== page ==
Jun 26 2009

The Unemployment ‘Depression and Anxiety Epidemic’ in the UK

Category: News,Online PublicationBob Hanke @ 10:41 am

Why unemployment is no longer a political issue

By Brendan O’Neil (excerpted from Spiked, June 24, 2009)

This week I received an email from a group called ‘Redundancy Survival’, offering me the opportunity to buy an e-book that will help me cope if I am made redundant. The e-book is for ‘the average individual who is told their job no longer exists’ and who might be ‘in shock and suffering depression because of a lack of support’. The email quoted one worker who had been made redundant – ‘I didn’t know what to do at first and was like a rabbit in headlights’ – and encouraged the rest of us to try to avoid suffering a similar fate by coughing up some of our redundancy cash for its therapeutic e-book.

The email perfectly summed up today’s strange, muted response to the prospect of job losses and mass unemployment as a result of the recession. Unemployment in the UK rose to a 12-year high of 2.261million in April, and it is predicted to reach three million soon. The unemployment rate increased by 30 per cent in the first 12 months of the current downturn, compared with 22 per cent in the first year of recession in the 1990s and 29 per cent in the first year of the 1980s downturn (1). Yet there are no mass uprisings, no marches for jobs; instead there are atomised individuals apparently feeling like ‘rabbits in headlights’ and being offered advice on how to cope by the usual suspects of the therapy industry.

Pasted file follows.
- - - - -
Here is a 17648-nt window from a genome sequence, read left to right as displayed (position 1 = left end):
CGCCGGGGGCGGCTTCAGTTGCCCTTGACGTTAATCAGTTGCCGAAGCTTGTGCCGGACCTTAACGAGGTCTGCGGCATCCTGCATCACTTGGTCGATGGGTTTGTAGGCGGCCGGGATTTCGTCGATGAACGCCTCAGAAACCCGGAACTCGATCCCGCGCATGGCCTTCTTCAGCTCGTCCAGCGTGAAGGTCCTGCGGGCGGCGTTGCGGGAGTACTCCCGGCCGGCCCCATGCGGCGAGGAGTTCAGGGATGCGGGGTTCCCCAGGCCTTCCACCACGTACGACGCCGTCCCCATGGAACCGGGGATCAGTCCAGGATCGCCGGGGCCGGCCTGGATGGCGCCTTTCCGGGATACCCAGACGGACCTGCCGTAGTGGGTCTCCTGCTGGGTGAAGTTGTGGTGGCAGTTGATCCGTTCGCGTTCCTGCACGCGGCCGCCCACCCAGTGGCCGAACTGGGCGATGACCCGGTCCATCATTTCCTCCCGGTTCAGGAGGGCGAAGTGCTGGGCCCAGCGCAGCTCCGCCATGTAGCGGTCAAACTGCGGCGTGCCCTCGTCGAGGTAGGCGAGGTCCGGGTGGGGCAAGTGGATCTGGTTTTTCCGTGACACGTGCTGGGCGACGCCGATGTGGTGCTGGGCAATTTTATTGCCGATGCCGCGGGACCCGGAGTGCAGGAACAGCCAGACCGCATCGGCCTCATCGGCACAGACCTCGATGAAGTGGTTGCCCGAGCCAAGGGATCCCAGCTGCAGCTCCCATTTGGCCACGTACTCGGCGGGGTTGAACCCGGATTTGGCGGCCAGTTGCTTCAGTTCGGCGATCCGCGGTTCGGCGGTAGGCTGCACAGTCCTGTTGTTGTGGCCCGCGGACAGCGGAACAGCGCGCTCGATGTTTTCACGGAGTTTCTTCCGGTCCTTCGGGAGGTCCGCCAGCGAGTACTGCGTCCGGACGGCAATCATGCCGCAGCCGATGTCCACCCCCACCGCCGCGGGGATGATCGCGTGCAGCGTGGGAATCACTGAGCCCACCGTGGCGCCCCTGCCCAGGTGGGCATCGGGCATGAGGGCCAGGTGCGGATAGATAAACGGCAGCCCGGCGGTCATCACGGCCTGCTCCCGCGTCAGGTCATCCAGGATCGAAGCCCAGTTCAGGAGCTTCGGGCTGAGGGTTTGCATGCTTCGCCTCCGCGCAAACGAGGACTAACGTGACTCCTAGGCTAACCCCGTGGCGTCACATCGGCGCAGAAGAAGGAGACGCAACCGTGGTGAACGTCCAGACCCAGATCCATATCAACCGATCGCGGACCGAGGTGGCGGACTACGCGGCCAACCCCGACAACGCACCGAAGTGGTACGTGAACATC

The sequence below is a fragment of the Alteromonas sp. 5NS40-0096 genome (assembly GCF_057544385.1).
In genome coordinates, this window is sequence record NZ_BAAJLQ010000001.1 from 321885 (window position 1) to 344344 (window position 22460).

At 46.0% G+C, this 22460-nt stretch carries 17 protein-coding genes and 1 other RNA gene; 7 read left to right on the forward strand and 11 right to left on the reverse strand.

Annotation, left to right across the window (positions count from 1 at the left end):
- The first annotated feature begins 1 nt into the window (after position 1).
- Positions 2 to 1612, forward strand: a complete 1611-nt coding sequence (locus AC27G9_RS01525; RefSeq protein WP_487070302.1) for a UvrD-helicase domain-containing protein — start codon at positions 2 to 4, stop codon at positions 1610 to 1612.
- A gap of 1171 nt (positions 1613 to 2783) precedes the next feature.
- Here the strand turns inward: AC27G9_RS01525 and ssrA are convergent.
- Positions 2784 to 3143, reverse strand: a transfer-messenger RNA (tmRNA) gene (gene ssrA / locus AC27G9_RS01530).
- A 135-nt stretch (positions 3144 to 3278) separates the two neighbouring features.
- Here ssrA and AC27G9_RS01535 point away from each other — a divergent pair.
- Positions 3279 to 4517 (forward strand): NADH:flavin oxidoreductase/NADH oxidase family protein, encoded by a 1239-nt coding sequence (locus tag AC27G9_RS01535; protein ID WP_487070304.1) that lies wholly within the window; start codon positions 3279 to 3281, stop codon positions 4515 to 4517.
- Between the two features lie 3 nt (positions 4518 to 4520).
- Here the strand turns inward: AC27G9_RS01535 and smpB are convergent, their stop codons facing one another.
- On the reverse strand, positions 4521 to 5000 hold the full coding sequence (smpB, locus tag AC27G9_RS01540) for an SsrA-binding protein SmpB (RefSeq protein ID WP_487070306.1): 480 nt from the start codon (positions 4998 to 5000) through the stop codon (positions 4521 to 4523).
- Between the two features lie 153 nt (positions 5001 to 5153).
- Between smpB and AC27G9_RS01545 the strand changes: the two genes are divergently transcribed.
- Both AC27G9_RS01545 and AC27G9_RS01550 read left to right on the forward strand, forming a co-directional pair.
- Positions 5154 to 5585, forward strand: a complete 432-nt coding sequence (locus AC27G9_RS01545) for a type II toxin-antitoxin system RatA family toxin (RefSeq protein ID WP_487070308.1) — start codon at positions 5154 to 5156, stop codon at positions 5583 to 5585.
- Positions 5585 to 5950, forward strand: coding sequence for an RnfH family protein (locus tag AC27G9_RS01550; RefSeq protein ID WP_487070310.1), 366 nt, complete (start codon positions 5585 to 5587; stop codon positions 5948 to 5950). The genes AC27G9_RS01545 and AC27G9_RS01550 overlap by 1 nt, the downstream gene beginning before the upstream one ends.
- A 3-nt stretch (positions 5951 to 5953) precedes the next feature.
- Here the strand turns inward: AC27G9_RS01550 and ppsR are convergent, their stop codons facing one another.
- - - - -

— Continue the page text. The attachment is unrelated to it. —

In the past, individuals thrown out of work or forced to take pay cuts might have had face-to-face meetings to organise some kind of resistance; today they receive advice on how to cope through that most individuated form of communication: the email. During earlier economic downturns, people were less interested in finding out how to ‘survive redundancy’ than in devising ways to overcome it – either by demanding their jobs back or marching for the right to work. Things have clearly changed, enormously. As Janet Street-Porter asked in typical shrieky fashion: ‘Why don’t we take to the streets over job losses?’ (2)

The truth is, unemployment is no longer a political issue. It is still a very severe problem for individuals and families, many of whom will have to find new ways to make ends meet and rein in their hopes and expectations. But it is no longer a politically galvanising issue, one that draws people together into a collective, conscious expression of anger. Having been perhaps the defining concerns of twentieth-century politics, today gainful employment, wage levels and living standards do not provoke political action or mass protest in anything like the same way. There are a number of reasons for this new, peculiar state of affairs.

To read the rest of this article, click here.